Native America Calling, a long-running live call-in show on public radio, received a National Humanities Medal at a White House event Tuesday.
Native America Calling captures “the vastness of the Native American life and its profound impact on the country,” said President Joe Biden during the ceremony.
Jaclyn Sallee, CEO of Koahnic Broadcast Corp. in Anchorage, Alaska, accepted the award on behalf of the show. Koahnic produces the show, which has been on the air since 1995.
“We are grateful and humbled to receive this recognition for Native America Calling’s service to listeners across the nation, and for Native communities in particular,” Sallee said in a press release.
The program received the award “for connecting tribal and non-tribal communities across the United States,” according to the White House citation. “Through its interactive shows on the radio and online, Native America Calling educates the American public about Indigenous issues while preserving Indigenous history and culture to honor their contributions that strengthen the sacred Nation-to-Nation relationship.”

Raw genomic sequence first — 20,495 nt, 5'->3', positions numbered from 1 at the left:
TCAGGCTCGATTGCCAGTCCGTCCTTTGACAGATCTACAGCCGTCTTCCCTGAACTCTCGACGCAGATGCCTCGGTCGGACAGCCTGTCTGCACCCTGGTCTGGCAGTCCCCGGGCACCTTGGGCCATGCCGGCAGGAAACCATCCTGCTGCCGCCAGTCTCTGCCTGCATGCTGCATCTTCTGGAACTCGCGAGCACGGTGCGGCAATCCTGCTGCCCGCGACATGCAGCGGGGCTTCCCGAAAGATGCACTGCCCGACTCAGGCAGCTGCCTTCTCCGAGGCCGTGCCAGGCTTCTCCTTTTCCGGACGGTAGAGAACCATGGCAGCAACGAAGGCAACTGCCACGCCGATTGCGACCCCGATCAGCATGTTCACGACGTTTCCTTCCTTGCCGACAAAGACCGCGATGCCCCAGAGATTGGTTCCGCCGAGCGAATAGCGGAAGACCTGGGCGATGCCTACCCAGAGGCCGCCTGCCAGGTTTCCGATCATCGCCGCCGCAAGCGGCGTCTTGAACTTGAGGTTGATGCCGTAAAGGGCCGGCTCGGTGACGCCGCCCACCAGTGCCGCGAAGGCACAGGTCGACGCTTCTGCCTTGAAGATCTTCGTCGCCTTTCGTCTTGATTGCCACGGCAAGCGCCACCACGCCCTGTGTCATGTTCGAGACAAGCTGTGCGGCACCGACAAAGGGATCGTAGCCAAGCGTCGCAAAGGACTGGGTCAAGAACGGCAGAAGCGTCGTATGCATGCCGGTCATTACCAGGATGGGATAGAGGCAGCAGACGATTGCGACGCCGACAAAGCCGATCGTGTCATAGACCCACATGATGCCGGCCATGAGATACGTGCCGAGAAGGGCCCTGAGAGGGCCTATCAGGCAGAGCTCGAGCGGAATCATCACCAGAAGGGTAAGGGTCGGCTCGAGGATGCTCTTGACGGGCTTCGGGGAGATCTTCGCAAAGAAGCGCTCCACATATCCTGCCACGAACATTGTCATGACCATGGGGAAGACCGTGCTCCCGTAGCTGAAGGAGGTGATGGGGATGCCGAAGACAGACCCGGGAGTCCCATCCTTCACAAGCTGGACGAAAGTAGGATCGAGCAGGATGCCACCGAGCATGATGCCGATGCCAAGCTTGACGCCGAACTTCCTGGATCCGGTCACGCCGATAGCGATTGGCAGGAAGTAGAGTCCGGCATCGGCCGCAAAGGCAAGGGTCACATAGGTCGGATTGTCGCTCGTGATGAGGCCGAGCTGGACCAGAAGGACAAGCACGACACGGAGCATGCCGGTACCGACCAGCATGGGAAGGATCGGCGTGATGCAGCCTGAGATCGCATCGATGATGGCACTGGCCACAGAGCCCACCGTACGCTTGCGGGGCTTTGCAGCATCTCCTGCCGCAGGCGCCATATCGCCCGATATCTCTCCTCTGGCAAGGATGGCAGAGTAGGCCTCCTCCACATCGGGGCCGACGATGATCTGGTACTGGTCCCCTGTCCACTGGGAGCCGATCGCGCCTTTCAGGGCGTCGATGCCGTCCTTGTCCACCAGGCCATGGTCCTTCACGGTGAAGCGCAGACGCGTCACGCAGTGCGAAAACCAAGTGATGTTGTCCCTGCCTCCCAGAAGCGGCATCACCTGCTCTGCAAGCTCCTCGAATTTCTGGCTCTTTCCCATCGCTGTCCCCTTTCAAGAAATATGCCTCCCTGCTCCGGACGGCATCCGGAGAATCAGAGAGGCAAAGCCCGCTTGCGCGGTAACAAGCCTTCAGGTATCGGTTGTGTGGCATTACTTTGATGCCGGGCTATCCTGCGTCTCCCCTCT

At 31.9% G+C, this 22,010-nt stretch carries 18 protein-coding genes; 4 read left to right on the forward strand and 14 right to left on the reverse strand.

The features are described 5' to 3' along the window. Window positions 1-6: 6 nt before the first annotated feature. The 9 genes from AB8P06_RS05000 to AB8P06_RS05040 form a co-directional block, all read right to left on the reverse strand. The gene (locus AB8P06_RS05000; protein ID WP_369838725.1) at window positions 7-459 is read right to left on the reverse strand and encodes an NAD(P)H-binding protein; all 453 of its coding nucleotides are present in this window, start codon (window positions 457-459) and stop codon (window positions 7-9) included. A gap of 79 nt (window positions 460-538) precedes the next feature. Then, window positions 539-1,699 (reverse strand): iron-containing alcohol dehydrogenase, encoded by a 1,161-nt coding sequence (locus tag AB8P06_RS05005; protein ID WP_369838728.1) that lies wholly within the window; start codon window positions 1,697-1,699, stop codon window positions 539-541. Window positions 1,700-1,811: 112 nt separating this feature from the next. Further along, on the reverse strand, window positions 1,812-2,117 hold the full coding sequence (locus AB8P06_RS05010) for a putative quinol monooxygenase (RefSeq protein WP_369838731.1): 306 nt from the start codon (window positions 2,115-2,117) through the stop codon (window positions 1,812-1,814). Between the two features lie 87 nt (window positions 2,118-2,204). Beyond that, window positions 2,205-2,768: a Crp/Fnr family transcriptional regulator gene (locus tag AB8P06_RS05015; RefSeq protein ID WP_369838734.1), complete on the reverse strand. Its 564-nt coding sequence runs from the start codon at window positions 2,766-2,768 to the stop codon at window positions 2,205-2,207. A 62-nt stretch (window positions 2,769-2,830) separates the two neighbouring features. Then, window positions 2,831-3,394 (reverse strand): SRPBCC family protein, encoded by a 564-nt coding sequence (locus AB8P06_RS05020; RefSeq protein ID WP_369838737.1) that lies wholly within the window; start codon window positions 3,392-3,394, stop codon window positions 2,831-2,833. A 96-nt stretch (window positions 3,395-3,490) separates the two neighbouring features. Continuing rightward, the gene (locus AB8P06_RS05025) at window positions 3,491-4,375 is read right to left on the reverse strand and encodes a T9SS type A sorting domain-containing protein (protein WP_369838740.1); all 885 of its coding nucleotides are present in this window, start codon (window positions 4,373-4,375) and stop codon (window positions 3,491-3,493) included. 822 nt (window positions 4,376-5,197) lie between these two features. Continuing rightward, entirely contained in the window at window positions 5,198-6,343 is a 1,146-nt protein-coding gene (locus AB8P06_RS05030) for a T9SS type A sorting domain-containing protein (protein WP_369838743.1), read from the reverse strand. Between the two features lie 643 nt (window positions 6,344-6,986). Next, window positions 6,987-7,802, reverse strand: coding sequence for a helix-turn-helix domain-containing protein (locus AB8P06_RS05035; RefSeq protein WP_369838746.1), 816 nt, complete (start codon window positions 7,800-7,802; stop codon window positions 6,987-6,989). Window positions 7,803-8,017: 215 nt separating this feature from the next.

“Native America Calling provides a vital connection to Native communities celebrating culture and addressing and elevating Native voices,” said CPB CEO Patricia Harrison in a press release. “CPB is proud to be a longtime supporter of Native America Calling and we congratulate everyone involved in producing the show on winning this prestigious award.”
The National Humanities Medal is presented each year to up to 12 individuals or groups “whose work has deepened the nation’s understanding of the humanities and broadened our citizens’ engagement with history, literature, languages, philosophy, and other humanities subjects,” according to the National Endowment for the Humanities.